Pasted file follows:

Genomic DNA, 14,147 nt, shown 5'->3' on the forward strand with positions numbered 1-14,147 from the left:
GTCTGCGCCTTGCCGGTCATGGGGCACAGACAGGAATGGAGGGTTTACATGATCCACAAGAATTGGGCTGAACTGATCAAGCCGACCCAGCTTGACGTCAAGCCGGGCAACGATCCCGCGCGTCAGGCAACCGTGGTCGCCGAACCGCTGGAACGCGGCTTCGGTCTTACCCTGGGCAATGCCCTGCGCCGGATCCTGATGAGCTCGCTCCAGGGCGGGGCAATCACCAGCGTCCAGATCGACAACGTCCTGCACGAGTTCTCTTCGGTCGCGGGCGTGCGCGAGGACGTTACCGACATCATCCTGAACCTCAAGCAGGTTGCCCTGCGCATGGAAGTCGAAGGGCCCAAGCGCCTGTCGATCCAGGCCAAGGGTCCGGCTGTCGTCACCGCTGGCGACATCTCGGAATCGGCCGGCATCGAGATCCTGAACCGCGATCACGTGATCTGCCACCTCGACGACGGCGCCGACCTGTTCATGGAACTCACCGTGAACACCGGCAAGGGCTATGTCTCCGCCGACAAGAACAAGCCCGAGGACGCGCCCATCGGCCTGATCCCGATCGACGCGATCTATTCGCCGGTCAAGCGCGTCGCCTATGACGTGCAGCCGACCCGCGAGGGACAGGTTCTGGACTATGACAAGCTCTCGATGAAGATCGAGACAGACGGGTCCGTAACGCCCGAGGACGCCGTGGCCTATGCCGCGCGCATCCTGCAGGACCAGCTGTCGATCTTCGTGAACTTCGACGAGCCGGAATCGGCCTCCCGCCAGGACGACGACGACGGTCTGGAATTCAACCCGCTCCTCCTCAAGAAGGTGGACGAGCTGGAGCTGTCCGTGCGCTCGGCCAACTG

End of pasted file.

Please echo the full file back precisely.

Genomic DNA, 14,147 nt, shown 5'->3' on the forward strand with positions numbered 1-14,147 from the left:
GTCTGCGCCTTGCCGGTCATGGGGCACAGACAGGAATGGAGGGTTTACATGATCCACAAGAATTGGGCTGAACTGATCAAGCCGACCCAGCTTGACGTCAAGCCGGGCAACGATCCCGCGCGTCAGGCAACCGTGGTCGCCGAACCGCTGGAACGCGGCTTCGGTCTTACCCTGGGCAATGCCCTGCGCCGGATCCTGATGAGCTCGCTCCAGGGCGGGGCAATCACCAGCGTCCAGATCGACAACGTCCTGCACGAGTTCTCTTCGGTCGCGGGCGTGCGCGAGGACGTTACCGACATCATCCTGAACCTCAAGCAGGTTGCCCTGCGCATGGAAGTCGAAGGGCCCAAGCGCCTGTCGATCCAGGCCAAGGGTCCGGCTGTCGTCACCGCTGGCGACATCTCGGAATCGGCCGGCATCGAGATCCTGAACCGCGATCACGTGATCTGCCACCTCGACGACGGCGCCGACCTGTTCATGGAACTCACCGTGAACACCGGCAAGGGCTATGTCTCCGCCGACAAGAACAAGCCCGAGGACGCGCCCATCGGCCTGATCCCGATCGACGCGATCTATTCGCCGGTCAAGCGCGTCGCCTATGACGTGCAGCCGACCCGCGAGGGACAGGTTCTGGACTATGACAAGCTCTCGATGAAGATCGAGACAGACGGGTCCGTAACGCCCGAGGACGCCGTGGCCTATGCCGCGCGCATCCTGCAGGACCAGCTGTCGATCTTCGTGAACTTCGACGAGCCGGAATCGGCCTCCCGCCAGGACGACGACGACGGTCTGGAATTCAACCCGCTCCTCCTCAAGAAGGTGGACGAGCTGGAGCTGTCCGTGCGCTCGGCCAACTG